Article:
Oh hey, back to the Island. Ben, in his usual sunny way, rationalizes Ilana's death by saying "the Island was done with her", and speculating what will happen when the Island is done with the rest of them. Good point, and the death toll is likely to rise. More on that later. They make it to the Black Rock, and then wonder where Hurley is. How do you lose Hurley? Ever? All of a sudden, Hurley comes...lumbering, i guess...out of the jungle, followed by the Black Rock going asplode all over the place.

And back to Hugo, who bribes his way into the loony bin for a sit down with Libby. Libby doesn't remember much, but she does remember plane crash...and an island. Spooky. Hurley asks her out on a date, and...

We pop back to Locke and Desmond, just strolling around the Island, no big deal. Oh, and there's that weird kid who might be Jacob, but probably isn't. Unless he is. And he has a big stick.

By the burning remnants of the Black Rock, Richard is pissed, and makes a new plan to try and scavenge explosives from Camp Dharma in order to blow up that plane. Ben's down with going too, but Hurley puts his foot down and says that Jacob wants them to go talk to Locke. Richard asks Hurley to prove that Jacob is really talking to him, and Hurley nuts up and tells Richard that he doesn't have to prove anything to him. You go, Hurley! In the end, Jack, Sun, and Lapidas follow Hurley, while Ben and Miles head back to Dharmaland with Richard. After a lot of walking, Hurley confesses to Jack that Jacob really didn't talk to him, and Jack tells him that he's pretty much done giving orders. Jack is just going to kick back, trust Hurley, and see what happens next. Interesting switch for Jack, who was Mr. Leader back in the day (and for every day thereafter). Amazing what smashing one lighthouse up will do for your demeanor.

So then the creepy whispers start up, and Hurley wanders out on his own to do something about it. Instead, Michael shows up again, and they have a chat about how he and the other spirits are people who can't move on. Ahh, so Libby has moved on, hopefully. He's also very sorry about shooting Libby, which I suppose is nice of him. Dead people are decent people.

Aww, Hugo and Libby are finally getting to have their beach picnic. Hurley is nervous, but Libby's all smooth, and she kisses him, triggering his memories of the Island days. Okay, that's really spooky. Oh, and Desmond is watching them from his car, like a creeper.

Speaking of Desmond, he and Locke finally make it to their destination: an old well. A deep well, one dug by hand because it is so old. How deep is it? So deep, we don't hear Desmond's splash when Locke chucks him down in it. Buh? Apparently this is Locke's way of keeping Widmore away from...from whatever he wants. Poor Desmond. back in his car, only now he's being all super-creepy at the school where Locke and Ben teach. Ben comes over to make sure Desmond isn't a pedo, and Desmond makes up a story about his boy, Charlie, and how he'll need a school. That lie (or "lie") came awfully easily. He sees Locke wheeling towards the parking lot, and guns the engine. And then calmly plows through Locke. Wow. Locke got airborne there! Ben kneels over a fallen Locke, who is still alive as we cut to black. LOST...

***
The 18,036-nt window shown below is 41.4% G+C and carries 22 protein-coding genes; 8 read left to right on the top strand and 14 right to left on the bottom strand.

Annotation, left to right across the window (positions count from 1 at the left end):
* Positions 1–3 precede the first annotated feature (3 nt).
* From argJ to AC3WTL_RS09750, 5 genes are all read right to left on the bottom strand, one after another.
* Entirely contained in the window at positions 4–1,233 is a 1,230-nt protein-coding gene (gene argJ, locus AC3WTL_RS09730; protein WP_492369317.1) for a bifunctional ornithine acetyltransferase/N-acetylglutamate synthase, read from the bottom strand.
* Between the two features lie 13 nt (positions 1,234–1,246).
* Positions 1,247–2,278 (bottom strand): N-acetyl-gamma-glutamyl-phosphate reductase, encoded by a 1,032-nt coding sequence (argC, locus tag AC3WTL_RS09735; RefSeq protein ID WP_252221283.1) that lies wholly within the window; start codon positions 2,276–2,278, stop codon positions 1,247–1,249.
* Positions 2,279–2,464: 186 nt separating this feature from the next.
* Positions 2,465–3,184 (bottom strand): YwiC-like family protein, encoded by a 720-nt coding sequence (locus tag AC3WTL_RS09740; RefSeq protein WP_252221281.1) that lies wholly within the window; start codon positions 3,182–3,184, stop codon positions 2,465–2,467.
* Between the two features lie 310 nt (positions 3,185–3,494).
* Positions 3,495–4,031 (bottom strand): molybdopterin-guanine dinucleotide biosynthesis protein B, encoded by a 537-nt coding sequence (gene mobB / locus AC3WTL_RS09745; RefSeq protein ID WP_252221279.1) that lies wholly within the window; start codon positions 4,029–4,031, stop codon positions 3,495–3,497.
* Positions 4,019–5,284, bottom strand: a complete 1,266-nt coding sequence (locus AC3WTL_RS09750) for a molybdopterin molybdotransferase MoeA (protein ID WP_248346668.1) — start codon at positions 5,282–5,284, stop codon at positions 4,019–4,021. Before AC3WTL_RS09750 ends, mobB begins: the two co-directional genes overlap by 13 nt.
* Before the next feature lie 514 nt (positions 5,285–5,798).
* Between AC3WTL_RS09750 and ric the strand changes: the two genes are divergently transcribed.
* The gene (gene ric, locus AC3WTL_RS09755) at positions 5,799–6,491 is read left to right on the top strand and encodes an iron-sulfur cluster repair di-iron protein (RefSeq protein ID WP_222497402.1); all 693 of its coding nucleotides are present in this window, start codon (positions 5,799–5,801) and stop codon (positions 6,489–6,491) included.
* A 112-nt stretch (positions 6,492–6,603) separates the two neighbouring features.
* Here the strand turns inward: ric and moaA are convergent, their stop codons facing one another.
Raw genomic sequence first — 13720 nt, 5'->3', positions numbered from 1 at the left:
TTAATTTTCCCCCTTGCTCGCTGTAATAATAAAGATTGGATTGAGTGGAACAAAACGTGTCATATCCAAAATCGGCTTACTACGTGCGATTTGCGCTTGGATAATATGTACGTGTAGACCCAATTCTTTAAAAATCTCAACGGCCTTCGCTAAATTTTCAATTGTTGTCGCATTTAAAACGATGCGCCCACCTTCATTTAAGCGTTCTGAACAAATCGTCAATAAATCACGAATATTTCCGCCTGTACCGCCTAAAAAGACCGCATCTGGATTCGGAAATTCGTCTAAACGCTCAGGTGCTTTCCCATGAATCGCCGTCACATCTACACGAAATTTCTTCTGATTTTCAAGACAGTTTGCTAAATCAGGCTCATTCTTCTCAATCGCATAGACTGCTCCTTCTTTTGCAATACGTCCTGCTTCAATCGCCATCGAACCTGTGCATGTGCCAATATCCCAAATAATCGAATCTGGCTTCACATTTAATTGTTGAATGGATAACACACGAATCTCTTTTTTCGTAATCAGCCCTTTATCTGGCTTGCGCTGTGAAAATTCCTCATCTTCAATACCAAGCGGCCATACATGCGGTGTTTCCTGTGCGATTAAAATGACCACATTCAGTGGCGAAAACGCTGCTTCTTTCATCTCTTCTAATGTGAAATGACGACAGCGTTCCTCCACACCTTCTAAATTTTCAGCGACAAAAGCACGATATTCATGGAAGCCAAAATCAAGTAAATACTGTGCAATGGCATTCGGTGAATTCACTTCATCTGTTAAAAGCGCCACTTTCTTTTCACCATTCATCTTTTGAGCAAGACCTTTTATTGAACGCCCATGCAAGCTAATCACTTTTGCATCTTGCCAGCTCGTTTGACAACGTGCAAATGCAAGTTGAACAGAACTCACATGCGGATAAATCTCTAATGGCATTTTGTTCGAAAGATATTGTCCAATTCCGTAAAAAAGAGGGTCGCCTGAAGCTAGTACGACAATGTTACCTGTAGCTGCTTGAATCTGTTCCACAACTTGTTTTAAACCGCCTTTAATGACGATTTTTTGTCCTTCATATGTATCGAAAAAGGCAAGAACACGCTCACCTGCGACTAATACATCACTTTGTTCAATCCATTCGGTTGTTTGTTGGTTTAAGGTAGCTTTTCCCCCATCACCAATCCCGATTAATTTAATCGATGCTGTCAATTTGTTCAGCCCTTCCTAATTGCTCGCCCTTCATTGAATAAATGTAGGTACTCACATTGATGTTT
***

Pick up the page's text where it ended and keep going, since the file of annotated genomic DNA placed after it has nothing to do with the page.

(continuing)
Wow, so shit's starting to get real. Whatever walls are keeping the Island and the Alterna (or Bizarro) World apart are starting to come down, Locke not only has Desmond out of the picture (or is he), but now the Oceanic 5 + Jin are all intact. Richard's off trying to blow up the plane, and Alterna Life is starting to get interesting. Is it a parallel world? A dream state? And just what happens if NotLocke gets off the Island. We are down to a handful of episodes left, and you couldn't pay me to miss a single one. Back in seven days, folks.

Tuesday, April 13, 2010


The long awaited return of How I Met Your Mother has sent me into a tizzy of excitement. Then the episode threatened to make me sad. Then the ended made me all happy all over again. Let me explain:

We start off with Barney telling the story of how he convinced a girl that he was Neil Armstrong and was reverse-aging. They story got him laid, which was deserved. Anyone who can pull that off deserves a reward...IN HIS PANTS. Up top!

So then after a discussion of how much Marshall likes pizza, he reveals that he was mugged. Mugged? In New York? Oh noes! Lily freaks out over the news, and Robin tempts her towards the dark side with a REALLY BIG GUN. Seriously huge. Suspension of disbelief follows, as we cut to Lily at the shooting range, and her arms should have been torn clean off of her body by the recoil from Robin's hand cannon. Marshall, not wanting Lily to get a gun, reveals that he was actually mugged by a monkey. Only Marshall...and the gang goes into the patented "sit around the booth and crack jokes about the situation" scenes, although Barney's suppositions about the involvement of a banana really made the scene. Robin, whose morning show is still the equivalent of watching paint dry (Or like three episodes of Chuck), insists that Marshall come on her show and tell the story. Marshall is forced to reveal to Ted and Barney that the story is a fake that he made up to stop Lily from buying a gun. Of note is the fact that Ted can't tell if Marshall is lying or not.

So we all come together in the end at Robin's show; Ted and his mystery sheet (containing his scale model of the Empire State Building), the creepy doll guy, the bored camera man and his paper airplanes, and of course, the money that may or may not have robbed Marshall. Marshall becomes the ultimate guy in the middle here: If he was mugged by a person, then Lily will buy a gun and Robin loses her journalistic credibility. If he was mugged by a monkey, then the monkey will be separated from his mate, and Marshall will be a national laughingstock. What does Marshall do? Well, he goes home, and no one ever knows what the truth was.